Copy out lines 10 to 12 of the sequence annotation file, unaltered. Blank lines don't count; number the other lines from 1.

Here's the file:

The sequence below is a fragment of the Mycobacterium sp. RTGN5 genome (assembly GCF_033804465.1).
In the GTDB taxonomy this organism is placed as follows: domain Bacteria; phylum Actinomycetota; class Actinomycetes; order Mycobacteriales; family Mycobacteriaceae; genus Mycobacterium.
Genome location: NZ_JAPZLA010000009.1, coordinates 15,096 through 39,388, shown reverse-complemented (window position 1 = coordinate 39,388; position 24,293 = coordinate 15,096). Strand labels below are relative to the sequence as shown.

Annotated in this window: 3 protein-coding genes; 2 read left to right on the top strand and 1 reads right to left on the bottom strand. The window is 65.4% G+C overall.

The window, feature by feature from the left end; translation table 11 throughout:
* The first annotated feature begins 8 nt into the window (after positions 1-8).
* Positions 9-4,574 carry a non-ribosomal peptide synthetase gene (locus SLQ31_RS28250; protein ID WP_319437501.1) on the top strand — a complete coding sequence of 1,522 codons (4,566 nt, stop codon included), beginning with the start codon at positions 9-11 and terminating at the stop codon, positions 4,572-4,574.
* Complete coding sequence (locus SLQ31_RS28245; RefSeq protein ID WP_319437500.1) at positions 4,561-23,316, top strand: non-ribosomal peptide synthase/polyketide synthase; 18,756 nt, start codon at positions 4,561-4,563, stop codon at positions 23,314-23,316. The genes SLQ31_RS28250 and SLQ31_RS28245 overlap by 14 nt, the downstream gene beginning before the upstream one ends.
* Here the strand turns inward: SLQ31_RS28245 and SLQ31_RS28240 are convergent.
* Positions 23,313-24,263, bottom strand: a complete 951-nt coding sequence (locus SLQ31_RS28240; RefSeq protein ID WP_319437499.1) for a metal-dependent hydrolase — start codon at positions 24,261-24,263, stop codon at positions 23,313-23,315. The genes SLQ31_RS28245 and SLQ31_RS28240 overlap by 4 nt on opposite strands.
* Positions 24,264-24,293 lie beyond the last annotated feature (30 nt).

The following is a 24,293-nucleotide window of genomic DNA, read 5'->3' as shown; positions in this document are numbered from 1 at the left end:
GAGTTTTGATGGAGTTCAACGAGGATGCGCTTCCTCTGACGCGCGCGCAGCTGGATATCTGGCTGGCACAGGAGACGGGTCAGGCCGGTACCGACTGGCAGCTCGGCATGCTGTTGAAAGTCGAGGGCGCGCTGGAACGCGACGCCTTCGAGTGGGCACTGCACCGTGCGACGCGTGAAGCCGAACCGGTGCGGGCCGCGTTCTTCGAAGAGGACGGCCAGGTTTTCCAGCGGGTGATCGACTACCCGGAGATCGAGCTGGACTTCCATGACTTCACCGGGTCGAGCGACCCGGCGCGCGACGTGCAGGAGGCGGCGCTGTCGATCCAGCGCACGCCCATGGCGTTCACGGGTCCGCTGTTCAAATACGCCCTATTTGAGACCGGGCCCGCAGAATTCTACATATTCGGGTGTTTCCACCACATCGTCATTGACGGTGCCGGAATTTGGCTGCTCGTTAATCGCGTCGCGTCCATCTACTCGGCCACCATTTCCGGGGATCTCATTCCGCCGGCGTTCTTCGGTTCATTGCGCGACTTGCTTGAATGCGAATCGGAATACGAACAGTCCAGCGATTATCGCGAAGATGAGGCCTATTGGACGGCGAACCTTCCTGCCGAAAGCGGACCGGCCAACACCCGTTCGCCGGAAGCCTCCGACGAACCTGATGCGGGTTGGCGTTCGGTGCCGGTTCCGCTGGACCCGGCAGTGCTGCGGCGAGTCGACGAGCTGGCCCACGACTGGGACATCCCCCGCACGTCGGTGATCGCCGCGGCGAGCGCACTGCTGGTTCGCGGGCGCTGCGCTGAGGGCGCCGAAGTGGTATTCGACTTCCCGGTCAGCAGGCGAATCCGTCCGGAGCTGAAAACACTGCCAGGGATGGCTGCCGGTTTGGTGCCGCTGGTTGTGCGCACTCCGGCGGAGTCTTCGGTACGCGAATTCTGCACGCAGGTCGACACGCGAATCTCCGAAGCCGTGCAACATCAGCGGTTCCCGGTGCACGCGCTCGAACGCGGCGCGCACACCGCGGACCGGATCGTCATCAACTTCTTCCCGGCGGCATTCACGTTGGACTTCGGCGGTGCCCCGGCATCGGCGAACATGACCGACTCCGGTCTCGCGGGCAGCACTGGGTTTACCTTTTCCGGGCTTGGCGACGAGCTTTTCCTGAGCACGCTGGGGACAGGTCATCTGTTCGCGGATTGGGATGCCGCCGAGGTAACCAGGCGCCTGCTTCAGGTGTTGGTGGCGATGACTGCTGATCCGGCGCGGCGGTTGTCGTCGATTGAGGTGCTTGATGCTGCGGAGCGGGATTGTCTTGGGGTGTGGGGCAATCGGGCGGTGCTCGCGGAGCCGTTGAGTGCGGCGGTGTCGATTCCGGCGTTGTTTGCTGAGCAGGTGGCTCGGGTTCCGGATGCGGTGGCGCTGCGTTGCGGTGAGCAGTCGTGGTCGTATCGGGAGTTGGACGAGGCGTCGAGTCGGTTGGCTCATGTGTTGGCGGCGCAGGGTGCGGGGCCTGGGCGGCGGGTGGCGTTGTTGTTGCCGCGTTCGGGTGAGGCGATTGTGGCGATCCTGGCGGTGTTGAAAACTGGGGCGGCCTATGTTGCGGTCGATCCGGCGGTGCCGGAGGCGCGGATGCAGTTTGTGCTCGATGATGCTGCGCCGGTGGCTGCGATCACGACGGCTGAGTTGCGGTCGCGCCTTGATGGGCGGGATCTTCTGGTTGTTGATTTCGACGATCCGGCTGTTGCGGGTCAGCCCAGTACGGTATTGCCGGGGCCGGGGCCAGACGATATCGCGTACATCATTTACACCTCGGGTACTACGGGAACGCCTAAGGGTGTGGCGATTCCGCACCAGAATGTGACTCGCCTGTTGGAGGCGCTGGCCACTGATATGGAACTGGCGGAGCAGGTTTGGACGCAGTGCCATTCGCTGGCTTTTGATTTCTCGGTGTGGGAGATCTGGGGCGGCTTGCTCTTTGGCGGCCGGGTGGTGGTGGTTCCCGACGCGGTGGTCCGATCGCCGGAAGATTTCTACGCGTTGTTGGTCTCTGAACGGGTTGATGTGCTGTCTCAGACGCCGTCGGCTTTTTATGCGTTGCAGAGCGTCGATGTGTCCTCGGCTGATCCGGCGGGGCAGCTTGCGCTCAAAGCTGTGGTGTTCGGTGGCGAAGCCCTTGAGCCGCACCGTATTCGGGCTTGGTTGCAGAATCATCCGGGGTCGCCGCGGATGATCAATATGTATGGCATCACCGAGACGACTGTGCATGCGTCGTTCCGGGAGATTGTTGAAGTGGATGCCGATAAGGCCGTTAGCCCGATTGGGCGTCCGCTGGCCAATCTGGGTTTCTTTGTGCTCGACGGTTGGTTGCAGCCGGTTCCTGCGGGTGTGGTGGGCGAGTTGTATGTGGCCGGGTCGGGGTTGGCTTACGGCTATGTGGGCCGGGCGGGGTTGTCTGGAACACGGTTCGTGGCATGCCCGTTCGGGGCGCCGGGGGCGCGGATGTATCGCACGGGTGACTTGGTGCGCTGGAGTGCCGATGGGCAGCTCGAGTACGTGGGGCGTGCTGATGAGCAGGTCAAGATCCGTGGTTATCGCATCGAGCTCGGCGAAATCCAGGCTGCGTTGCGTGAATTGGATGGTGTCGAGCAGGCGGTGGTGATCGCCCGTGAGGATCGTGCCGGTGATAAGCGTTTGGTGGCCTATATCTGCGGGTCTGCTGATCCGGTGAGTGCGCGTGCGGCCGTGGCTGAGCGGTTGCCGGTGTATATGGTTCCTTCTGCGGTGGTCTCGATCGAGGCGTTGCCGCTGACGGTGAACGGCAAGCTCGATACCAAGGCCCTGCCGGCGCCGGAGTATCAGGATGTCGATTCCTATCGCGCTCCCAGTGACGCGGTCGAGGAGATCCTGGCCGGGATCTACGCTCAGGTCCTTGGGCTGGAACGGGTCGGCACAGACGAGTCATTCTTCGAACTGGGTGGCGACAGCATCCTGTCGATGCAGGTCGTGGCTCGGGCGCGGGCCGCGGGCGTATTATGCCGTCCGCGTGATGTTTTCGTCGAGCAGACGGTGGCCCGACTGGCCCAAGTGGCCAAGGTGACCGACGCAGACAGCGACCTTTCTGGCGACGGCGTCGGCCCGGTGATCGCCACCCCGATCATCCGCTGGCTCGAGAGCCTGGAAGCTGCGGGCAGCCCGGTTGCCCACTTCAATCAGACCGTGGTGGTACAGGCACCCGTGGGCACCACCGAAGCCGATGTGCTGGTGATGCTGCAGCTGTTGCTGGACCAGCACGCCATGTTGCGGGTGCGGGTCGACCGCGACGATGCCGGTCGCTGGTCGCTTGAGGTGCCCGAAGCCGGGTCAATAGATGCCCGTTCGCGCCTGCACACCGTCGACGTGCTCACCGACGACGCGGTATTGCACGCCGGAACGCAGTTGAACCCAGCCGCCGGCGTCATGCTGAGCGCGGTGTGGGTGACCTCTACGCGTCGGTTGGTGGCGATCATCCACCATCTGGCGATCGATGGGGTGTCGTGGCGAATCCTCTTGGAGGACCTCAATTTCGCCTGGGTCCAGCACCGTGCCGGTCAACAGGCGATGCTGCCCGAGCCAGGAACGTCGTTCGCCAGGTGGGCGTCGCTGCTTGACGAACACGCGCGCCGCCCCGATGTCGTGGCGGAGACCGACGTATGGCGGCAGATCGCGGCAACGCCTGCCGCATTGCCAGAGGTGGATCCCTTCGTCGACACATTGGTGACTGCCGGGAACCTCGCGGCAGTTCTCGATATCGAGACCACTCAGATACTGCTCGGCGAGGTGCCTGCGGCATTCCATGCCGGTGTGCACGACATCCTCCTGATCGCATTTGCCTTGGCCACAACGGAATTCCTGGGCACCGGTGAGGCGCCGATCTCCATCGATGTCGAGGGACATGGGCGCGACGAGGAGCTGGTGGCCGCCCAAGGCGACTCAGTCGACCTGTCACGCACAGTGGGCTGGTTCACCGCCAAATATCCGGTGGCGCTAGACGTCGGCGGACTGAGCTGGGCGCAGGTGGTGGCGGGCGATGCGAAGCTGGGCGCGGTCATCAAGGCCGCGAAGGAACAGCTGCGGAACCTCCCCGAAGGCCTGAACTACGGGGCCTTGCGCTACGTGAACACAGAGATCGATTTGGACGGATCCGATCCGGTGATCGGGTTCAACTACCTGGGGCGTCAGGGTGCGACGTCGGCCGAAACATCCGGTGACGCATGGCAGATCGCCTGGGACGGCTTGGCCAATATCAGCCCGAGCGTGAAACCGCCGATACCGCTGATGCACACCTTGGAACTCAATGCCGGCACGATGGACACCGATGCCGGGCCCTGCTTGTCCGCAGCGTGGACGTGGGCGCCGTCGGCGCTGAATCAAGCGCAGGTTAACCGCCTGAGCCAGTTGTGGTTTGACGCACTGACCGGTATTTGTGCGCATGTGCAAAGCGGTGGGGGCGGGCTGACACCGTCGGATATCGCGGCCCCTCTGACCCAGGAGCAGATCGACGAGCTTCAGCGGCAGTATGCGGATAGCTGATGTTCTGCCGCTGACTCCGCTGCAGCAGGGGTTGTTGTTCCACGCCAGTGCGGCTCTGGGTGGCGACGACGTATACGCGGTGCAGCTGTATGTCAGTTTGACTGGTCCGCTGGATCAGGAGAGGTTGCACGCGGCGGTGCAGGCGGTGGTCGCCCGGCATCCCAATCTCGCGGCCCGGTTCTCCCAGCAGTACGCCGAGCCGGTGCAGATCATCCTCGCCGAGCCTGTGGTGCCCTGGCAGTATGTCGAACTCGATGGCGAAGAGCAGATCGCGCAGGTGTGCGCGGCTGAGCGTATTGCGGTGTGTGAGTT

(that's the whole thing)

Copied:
* Positions 23,313-24,263, bottom strand: a complete 951-nt coding sequence (locus SLQ31_RS28240; RefSeq protein ID WP_319437499.1) for a metal-dependent hydrolase — start codon at positions 24,261-24,263, stop codon at positions 23,313-23,315. The genes SLQ31_RS28245 and SLQ31_RS28240 overlap by 4 nt on opposite strands.
* Positions 24,264-24,293 lie beyond the last annotated feature (30 nt).

The following is a 24,293-nucleotide window of genomic DNA, read 5'->3' as shown; positions in this document are numbered from 1 at the left end: